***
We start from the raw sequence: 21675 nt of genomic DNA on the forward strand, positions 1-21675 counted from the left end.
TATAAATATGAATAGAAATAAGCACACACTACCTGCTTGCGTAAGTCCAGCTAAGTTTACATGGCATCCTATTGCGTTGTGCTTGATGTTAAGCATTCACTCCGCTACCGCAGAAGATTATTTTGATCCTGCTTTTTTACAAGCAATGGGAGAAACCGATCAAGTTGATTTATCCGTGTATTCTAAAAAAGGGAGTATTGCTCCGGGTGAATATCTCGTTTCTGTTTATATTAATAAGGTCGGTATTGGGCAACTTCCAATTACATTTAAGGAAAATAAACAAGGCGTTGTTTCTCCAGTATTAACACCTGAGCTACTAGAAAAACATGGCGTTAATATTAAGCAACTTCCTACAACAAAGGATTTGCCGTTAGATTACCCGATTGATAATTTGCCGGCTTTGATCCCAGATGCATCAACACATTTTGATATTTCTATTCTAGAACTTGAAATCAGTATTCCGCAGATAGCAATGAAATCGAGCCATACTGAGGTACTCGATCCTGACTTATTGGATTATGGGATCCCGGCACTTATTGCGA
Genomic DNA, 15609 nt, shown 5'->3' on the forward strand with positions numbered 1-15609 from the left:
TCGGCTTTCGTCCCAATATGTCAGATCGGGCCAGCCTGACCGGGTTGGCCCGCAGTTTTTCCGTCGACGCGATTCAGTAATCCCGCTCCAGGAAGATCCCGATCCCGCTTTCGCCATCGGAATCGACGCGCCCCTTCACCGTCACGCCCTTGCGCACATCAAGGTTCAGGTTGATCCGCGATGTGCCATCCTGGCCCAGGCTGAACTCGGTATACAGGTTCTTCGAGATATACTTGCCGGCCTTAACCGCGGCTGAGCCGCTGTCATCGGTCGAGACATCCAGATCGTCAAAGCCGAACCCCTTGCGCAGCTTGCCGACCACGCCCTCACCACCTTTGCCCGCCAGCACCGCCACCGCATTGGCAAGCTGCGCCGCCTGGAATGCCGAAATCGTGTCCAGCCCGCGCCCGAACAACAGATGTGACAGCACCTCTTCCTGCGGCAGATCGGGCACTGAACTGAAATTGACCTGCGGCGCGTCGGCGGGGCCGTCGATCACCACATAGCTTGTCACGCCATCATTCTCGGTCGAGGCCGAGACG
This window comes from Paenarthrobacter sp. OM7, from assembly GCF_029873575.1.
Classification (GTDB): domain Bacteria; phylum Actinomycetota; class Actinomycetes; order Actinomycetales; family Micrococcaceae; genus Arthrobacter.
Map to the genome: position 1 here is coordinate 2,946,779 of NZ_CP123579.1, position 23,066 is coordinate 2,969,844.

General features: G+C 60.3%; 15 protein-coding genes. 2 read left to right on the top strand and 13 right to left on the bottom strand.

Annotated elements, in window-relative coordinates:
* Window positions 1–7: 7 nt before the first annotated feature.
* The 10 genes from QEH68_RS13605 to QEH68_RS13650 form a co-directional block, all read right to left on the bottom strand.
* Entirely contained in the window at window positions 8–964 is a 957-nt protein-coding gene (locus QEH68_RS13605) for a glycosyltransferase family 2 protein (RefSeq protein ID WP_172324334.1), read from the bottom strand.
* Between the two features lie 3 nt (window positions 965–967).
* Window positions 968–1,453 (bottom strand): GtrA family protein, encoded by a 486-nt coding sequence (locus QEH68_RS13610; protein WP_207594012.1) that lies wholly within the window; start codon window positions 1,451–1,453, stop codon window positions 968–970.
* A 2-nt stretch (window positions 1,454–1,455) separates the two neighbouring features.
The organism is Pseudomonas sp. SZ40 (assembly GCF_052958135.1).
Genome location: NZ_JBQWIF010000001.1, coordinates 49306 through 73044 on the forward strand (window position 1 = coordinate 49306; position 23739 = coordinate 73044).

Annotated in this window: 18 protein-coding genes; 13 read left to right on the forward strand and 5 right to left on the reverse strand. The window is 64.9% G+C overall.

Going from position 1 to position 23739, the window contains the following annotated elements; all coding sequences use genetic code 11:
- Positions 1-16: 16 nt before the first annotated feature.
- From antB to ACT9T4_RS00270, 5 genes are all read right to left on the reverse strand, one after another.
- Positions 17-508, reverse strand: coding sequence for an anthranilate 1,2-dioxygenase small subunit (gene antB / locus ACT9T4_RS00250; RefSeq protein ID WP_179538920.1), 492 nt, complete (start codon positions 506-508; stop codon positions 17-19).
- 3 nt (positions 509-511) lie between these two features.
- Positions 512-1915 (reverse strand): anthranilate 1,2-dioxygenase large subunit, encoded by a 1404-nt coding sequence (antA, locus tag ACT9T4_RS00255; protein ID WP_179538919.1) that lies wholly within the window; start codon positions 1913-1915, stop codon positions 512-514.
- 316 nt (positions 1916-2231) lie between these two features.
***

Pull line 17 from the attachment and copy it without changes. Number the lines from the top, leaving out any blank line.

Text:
Genome location: NZ_JBQWIF010000001.1, coordinates 49306 through 73044 on the forward strand (window position 1 = coordinate 49306; position 23739 = coordinate 73044).